A UK military healthcare worker in Sierra Leone has tested positive for Ebola, Public Health England said today.
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Sierra Leone's vice president has put himself in quarantine following the death of one of his security guards from Ebola.
Vice President Samuel Sam-Sumana is set to become acting president later today when President Ernest Bai Koroma leaves Sierra Leone to attend a European Union conference on Ebola in Belgium.
Mr Sam-Sumana will carry out his duties as president from his home.
He is the highest ranking African official to be in quarantine in this Ebola outbreak, which has killed around 10,000 people.
Mr Sam-Sumana voluntarily decided to quarantine himself for 21 days following the death of one of his security personnel.
He called on all those who have been in contact with the dead man to also put themselves in quarantine.
The British nurse who was on the brink of death from Ebola, left hospital tonight saying she is "happy to be alive."
Pauline Cafferkey spent almost a month in a special isolation unit in London, after the disease struck when she returned from voluntary work in Sierra Leone.
Now completely free of the virus, she paid tribute to the hospital staff who saved her life.
Rebecca Barry reports.
Prime Minister David Cameron has praised nurse Pauline Cafferkey for her bravery following her complete recovery after contracting the Ebola virus.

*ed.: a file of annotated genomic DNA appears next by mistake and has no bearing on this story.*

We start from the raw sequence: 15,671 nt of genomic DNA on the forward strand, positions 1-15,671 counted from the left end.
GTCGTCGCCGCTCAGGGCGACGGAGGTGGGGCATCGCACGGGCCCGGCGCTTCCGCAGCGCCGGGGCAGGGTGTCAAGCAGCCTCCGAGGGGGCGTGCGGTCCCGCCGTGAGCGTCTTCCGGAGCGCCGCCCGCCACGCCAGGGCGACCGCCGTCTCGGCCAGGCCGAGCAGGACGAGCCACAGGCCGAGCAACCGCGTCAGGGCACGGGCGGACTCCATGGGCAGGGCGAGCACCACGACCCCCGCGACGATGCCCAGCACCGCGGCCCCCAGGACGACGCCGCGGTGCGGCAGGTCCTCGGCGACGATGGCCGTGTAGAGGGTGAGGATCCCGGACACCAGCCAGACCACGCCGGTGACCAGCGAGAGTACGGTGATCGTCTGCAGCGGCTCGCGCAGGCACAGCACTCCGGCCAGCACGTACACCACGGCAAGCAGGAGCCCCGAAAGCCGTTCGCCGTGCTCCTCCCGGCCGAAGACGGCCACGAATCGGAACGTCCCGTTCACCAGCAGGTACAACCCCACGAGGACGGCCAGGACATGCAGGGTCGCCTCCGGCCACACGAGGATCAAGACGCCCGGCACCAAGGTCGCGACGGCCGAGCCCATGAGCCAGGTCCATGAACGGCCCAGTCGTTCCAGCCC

Mr Cameron said it was "great" seeing her look so well after her battle with the disease.
Scottish nurse Pauline Cafferkey said she is "happy to be alive" after being released from the Royal Free hospital and completely recovering from Ebola.
Ms Cafferkey has been speaking about her ordeal and said when she was initially told her diagnosis she was "frightened".
Scottish nurse, Pauline Cafferkey, who contracted Ebola while working in Sierra Leone has made a complete recovery and been discharged from hospital.
Pauline Cafferkey is now free of the virus after more than three weeks in hospital, where she was critically ill for a time.
She said she is "happy to be alive" and thanked staff at the Royal Free Hospital in London who she said saved her life.
I feel quite weak, but I'm looking forward to going home. I want to say a big thank you to the staff who treated me... They saved my life."
Ms Cafferkey was diagnosed with Ebola after returning to Glasgow and was initially admitted to the city's Gartnavel Hospital on December 29th, then transferred to the Royal Free the following day.
The nurse, from Cambuslang in South Lanarkshire, had volunteered with Save The Children at the Ebola Treatment Centre in Kerry Town before returning to the UK.
British nurse Pauline Cafferkey, who contracted Ebola in Sierra Leone, is showing signs of improvement and is no longer critically ill, the Royal Free Hospital in London said.
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Officials from Public Health England and Health Protection Scotland are reviewing the UK's screening procedures for Ebola.
The review comes after it emerged nurse Pauline Cafferkey, who is being treated in a London hospital for the illness, had been cleared to fly from London to Glasgow despite her temperature being checked seven times after she landed at Heathrow.
Ms Cafferkey was admitted to an isolation facility at Glasgow's Gartnavel Hospital on 29th December.
After a blood sample tested positive for Ebola, she was transferred by military plane to the Royal Free Hospital the following day. Her condition deteriorated in the new year and remains critical.